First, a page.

And they are heavy.

In addition to the concerns they have, there are more: Do I have enough gas to make it to the gas station?  And what if I run out of gas?  Do we all walk down the road together?  What do I carry the gas back to the car with?  Do I have my credit card?  Did that bill get mailed out on time?  When is that conference for Cub?  Crap, I forgot cat food.  How are we going to retire before we are 80?  Is the fucking government still shut down?  These are the day-to-day thoughts that run wild, flitting from one concern to the next.

And they are heavy.

On top of home concerns, there’s a butt-load of work anxiety too: When is that deadline?  Can I rely on her to have that to me on time?  Can I really refrain from screaming at that meeting?  What is my password again?  No, I don’t give a shit about how your dog woke you up last night or the cute thing he does when you walk in the door.  I hope I am the only one who can smell my armpits right now…  The work worry compounds the home worry and the kid worry…

And it’s heavy.  Break-your-back-heavy.

And it’s okay.  It’s normal.  I know this now.  I have accepted worry as a part of my life that will always be there.  Lurking.  As I would sit in the dark, nursing my babe, new to Mamahood, I would run through worse-case scenarios.  What happens if I drop him?  What if when I am in the shower, the cat smother’s him?  Is that real?  What happens if I wake up in the morning and find that someone has taken my baby?  Where would I look?  Thank god I turned off Lifetime and Dateline.  I spent so much time letting in all of this stuff.  And that’s just what it is, right? Stuff.  It’s taking up space in my already cloudy mind.  Taking up so much space that sometimes, I don’t have enough time to let in the good stuff.  The stuff I should be focusing on.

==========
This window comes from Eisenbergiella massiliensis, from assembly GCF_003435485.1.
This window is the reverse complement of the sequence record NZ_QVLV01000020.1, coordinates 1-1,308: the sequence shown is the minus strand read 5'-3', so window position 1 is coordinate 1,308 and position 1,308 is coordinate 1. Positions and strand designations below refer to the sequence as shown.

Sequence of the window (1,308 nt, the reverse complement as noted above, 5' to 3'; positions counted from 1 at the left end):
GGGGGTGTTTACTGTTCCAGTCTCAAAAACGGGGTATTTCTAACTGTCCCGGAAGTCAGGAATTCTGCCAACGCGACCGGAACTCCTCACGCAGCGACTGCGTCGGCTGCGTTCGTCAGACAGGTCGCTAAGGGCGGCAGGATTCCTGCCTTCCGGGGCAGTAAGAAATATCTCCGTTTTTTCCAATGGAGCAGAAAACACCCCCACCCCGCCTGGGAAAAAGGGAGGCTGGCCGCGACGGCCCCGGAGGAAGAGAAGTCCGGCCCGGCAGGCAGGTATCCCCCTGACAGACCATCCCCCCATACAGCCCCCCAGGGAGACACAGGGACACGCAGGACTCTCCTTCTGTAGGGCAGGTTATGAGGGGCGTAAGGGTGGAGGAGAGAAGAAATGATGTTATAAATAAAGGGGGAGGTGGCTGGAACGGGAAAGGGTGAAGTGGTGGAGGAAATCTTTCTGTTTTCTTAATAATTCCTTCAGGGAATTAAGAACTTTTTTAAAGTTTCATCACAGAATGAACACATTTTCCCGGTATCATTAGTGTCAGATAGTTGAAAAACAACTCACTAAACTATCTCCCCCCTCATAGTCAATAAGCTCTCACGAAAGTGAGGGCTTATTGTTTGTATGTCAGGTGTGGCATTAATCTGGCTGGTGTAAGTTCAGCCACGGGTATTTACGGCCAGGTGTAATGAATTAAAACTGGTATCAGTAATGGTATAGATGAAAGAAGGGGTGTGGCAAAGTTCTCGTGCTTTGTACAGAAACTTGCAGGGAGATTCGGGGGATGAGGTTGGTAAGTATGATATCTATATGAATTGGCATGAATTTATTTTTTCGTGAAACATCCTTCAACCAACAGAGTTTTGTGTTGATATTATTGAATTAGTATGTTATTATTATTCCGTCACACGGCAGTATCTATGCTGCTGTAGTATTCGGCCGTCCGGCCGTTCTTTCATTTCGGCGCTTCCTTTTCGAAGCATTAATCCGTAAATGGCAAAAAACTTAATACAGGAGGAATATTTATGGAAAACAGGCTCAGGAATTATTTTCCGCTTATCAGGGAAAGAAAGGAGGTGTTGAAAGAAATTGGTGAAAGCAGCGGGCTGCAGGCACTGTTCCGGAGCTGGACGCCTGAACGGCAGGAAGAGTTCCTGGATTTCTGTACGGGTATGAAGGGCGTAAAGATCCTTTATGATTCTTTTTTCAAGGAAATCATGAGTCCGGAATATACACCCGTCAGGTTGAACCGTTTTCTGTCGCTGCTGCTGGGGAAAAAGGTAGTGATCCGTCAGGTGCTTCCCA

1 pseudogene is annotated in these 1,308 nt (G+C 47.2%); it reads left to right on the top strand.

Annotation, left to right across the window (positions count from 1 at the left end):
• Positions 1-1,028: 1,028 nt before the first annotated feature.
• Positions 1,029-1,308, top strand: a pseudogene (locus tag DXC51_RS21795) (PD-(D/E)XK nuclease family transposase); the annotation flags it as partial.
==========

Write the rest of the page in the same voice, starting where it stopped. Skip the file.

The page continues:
Mama needs an outlet.  I found that in running.   This weekend, I finished my first 5K.  And it felt awesome.  I trained for it, planned for it and did it.  All for me.  For the first time in my career as a Mama, I did something for myself.  I ran in the evenings, while husband put the kids to bed (added bonus), I ran on my lunch break at work (yes, my armpits were totally smelly), I ran on the weekends at 7:00 in the morning.  I ran in the rain.  I ran for me.  This was my outlet.

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Find your outlet Mamas.  Let out all that you let in.  Unload the worry you carry for your kids, your homes, your husbands, your jobs.  Let. That. Shit. Out.  Because then you can breathe again.  It has taken me eight years to find my outlet- far, far too long.  It was a disservice to my children and myself.  I could have been a better Mama.  I should have focused on the good stuff. I am making up for it now.  I have my outlet and I am not going to ignore the deep necessity to have something of my own.  It’s not selfish or greedy.  It’s enriching and empowering.  Find that outlet.  Even if it’s wine.

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Peace, Mamas.